Between a truly volatile economic climate, a seriously empowered youth culture in America, and the relentless pace of progress, this year has seen some truly epic passing-of-the-torch moments. The death of Yves Saint Laurent, the closing of several magazines, and most recently, the demise of Bill Blass. For anyone even remotely interested in the inner workings of a major fashion company, and more specifically how a seemingly successful clothing company can come apart, Eric Wilson picks apart the brand's downfall brick by brick in a recent piece for The New York Times.
Most people outside the industry don't understand that a brand is much bigger than its namesake. While Coco Chanel was a legend, the label right now would be nothing without the grueling amount of work Karl Lagerfeld performs every year and his utter devotion to the collections and aesthetic. While Dior and YSL have also managed an after-life in the shadow of their founding fathers, Wilson is quick to point out that "the real trouble at Bill Blass started the moment Blass himself walked out the door without an heir apparent." Blass himself was a celebrity—hanging out with Nan Kempner, Brooke Astor, and a coterie of other New York luminaries—and the lack of an obvious successor with his kind of charisma certainly didn't help matters.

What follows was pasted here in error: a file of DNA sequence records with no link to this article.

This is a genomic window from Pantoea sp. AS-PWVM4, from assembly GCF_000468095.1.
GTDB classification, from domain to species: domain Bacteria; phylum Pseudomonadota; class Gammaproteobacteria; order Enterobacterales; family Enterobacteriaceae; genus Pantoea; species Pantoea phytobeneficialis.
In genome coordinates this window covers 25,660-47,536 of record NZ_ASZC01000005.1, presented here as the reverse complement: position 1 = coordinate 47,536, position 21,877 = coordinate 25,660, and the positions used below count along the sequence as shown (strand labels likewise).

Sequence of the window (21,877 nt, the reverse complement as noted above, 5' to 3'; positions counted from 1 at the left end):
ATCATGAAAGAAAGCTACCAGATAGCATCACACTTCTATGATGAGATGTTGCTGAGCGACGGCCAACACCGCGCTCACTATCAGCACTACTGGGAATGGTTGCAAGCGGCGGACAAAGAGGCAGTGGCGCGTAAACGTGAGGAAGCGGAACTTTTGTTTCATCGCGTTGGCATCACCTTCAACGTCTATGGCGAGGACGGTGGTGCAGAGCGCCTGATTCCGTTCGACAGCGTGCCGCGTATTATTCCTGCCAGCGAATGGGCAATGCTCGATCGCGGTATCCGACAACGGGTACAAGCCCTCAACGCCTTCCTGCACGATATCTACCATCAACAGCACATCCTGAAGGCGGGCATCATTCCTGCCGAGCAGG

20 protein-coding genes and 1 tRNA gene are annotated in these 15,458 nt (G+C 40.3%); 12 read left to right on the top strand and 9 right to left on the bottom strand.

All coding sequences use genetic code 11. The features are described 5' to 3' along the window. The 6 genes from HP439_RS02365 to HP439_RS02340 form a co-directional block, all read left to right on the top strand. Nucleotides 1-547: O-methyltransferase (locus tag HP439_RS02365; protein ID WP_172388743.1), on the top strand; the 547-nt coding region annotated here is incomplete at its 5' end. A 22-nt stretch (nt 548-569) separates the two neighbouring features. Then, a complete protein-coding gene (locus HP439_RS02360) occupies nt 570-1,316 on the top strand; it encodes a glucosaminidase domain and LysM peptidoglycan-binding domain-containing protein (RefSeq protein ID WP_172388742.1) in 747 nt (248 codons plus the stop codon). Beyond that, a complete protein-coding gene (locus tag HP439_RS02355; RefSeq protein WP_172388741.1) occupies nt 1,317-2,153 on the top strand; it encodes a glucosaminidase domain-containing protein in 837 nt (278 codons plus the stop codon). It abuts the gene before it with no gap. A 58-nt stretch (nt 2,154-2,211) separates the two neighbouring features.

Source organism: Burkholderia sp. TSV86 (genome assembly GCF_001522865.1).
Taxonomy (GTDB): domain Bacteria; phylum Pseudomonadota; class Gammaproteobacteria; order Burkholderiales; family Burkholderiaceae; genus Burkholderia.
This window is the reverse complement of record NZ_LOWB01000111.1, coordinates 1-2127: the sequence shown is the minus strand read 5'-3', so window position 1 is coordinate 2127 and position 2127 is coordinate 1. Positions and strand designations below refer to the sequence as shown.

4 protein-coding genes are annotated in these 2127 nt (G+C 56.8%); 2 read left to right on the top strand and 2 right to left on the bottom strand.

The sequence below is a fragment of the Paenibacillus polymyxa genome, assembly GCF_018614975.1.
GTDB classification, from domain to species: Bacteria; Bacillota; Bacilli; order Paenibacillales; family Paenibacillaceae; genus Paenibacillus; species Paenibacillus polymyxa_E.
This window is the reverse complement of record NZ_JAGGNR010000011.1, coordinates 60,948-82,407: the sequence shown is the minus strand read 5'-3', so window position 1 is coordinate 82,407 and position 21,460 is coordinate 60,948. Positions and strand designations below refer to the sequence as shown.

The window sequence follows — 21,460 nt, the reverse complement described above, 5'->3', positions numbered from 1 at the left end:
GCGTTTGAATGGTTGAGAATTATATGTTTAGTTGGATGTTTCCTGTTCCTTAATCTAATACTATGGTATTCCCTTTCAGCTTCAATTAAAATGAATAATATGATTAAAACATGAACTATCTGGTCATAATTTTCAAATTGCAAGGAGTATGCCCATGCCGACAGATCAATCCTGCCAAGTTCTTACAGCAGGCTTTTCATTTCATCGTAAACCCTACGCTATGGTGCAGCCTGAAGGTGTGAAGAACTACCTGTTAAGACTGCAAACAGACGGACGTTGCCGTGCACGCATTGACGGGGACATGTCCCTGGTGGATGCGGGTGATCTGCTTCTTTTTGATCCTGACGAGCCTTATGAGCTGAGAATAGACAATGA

But Wilson continues to elaborate on a number of other factors that caused the label's downturn. According to the article, "There is no shortage of explanations for the label’s demise. There was an aging clientele, a management that seemed to take a freewheeling approach to the brand and its failure to find a successor who could match the Blass persona." Pretty much everyone knew it was over once NexCen (the parent company) said the company was low on cash last spring and then star talent Peter Som left in October and was not replaced. Ultimately the Blass saga shows that no label is impervious to collapse, and in fact it may be the ones with the most history that are the first to suffer.